Wars, monumental floods, jealous lovers and estranged families have all attributed to Chattanooga being one of the most haunted cities in the South, just behind New Orleans and Savannah. But much like Underground Chattanooga – which was paved over almost 150 years ago to escape the relentless floodwaters of the Tennessee River – the city’s hauntings have largely been swept under the carpet.


That is, until 2007, when Amy Petulla launched Chattanooga Ghost Tours, now one of the top 10 tours in the country according to Trip Advisor. Unsure of whether or not Chattanooga had enough documented ghosts to justify a tour, she began doing some research. That’s when she opened a Pandora’s Box of apparitions, chilling encounters and unexplained activities in some of the city’s top downtown attractions – including sightings of Ulysses S. Grant’s spirit in a prominent downtown condo.

Each night, groups ranging from two to 20+ visit some of the city’s top haunted spots, with countless photographic proof of ghoulish beings. How is that? Apparently ghosts can manifest on film in the form of unexplained light, called orbs or mysterious smoke or mist not visible to the naked eye, called ectoplasm, or full body apparitions.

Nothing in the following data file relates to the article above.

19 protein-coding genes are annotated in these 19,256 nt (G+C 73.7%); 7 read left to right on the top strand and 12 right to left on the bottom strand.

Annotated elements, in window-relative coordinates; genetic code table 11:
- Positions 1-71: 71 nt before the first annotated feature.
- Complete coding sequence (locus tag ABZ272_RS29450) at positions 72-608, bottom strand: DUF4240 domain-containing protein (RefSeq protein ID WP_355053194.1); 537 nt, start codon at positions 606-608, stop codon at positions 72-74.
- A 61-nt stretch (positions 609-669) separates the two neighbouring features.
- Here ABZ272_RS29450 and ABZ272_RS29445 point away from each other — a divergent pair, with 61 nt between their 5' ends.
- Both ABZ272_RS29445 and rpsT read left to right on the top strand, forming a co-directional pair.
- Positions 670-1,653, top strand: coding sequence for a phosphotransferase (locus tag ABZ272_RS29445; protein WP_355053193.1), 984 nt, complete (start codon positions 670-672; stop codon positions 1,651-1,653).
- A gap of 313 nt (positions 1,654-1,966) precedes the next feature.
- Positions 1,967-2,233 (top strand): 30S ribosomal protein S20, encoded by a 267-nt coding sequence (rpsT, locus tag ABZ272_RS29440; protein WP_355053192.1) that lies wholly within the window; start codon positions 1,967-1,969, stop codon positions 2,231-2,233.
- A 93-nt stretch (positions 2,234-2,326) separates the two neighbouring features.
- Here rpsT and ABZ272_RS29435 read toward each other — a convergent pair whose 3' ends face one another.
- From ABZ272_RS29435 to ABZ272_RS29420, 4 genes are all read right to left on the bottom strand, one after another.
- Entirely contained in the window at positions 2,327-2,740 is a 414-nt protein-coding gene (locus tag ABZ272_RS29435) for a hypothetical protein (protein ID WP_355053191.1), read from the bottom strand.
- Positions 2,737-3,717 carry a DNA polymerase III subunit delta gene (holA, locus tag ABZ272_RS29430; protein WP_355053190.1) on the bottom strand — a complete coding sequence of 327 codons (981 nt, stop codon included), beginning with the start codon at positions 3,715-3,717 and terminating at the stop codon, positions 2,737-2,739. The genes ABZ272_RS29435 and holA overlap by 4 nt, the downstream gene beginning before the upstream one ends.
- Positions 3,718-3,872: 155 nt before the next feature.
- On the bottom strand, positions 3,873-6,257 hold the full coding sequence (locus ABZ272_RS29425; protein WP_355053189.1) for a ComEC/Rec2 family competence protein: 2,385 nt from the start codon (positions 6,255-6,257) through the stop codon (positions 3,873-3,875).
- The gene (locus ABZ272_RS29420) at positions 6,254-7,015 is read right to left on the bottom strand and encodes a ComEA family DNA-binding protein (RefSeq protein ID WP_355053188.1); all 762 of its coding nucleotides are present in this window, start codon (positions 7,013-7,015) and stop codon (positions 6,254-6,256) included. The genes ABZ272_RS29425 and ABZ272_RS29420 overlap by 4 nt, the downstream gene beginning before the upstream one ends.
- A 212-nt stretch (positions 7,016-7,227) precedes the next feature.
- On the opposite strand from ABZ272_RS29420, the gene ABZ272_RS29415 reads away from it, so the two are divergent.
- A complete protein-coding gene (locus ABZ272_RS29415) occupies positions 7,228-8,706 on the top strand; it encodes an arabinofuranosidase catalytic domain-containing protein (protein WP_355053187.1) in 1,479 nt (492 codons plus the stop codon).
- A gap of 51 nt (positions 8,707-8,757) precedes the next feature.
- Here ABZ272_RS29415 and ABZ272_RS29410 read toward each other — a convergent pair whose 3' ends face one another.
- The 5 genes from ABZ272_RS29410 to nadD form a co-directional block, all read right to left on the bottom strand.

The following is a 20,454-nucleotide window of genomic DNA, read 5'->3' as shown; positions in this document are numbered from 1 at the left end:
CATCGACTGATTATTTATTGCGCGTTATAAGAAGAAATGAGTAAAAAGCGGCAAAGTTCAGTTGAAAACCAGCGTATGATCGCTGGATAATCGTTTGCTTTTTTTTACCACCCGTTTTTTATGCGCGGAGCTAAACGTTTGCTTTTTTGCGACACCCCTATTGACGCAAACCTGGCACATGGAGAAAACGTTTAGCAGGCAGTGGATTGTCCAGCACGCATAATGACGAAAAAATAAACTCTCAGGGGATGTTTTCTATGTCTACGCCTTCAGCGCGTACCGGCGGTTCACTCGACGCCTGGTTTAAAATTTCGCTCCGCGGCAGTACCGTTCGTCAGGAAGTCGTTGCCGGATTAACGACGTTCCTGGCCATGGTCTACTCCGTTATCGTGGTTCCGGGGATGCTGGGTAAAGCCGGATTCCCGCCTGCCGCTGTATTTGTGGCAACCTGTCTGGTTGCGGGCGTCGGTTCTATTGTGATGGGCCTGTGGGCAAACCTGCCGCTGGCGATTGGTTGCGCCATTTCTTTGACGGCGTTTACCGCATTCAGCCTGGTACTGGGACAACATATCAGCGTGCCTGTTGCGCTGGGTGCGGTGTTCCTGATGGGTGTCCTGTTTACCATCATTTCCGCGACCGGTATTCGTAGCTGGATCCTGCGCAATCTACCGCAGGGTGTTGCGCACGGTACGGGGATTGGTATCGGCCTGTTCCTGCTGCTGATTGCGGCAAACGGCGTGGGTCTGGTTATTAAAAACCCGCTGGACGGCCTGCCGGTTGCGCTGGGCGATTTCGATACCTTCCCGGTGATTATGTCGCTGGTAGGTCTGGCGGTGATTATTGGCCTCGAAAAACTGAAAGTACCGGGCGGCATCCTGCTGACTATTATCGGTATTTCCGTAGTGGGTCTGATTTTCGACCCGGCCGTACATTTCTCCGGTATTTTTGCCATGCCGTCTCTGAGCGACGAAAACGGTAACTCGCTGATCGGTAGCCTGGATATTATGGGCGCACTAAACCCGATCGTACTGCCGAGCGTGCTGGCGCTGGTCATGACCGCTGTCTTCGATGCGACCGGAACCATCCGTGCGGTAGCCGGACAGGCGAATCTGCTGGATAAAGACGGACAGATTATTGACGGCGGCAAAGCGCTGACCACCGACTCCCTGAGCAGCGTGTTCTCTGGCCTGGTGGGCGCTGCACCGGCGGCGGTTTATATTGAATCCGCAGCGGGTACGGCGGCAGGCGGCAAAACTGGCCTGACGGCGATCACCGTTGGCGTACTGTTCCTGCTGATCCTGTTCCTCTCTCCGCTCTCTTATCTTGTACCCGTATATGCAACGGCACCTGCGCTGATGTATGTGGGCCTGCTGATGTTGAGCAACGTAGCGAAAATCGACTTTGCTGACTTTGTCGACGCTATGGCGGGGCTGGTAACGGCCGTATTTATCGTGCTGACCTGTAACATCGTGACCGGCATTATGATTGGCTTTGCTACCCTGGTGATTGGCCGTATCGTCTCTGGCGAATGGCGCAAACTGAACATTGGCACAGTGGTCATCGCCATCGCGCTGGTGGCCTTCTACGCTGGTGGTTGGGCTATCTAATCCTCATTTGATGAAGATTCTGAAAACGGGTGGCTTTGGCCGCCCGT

A lot of the photographic “proof” may be easily explained away. But your suspicions may start to crack once you hear the story of the two college kids (who didn’t believe in ghosts) witness a funeral home director pace back and forth then disappear before their eyes. Or the 4 year old who heard a voice in that same spot yell “Get out!” Or the woman who photographed an apparition in the window of the Delta Queen on her cell phone from roughly a mile away.


While you’re not guaranteed a photo or experience, you can rest assured you’ll have an intriguing evening filled with vibrant storytelling that unearths some of Chattanooga’s lesser-known history. (If you’re looking for more, they also offer adult-only ghost hunts that use specialized equipment like that seen on ghost hunting TV shows.)


Tours start at the shop (directions here) then move on to the Hunter Museum of American Art, site of the most confirmed ghosts in the city, and end inside the Read House Hotel, site of the most famous Chattanooga ghost.Tours are a little over an hour long and do not allow time for bathroom breaks. They do, however, allow “well-behaved” dogs. Kids are welcome at your own discretion. No one is going to jump out and scare them, but the spooky stories might have them sleeping in your bed several nights after.

For more chilling Halloween adventures, visit the ChattaBOOga page.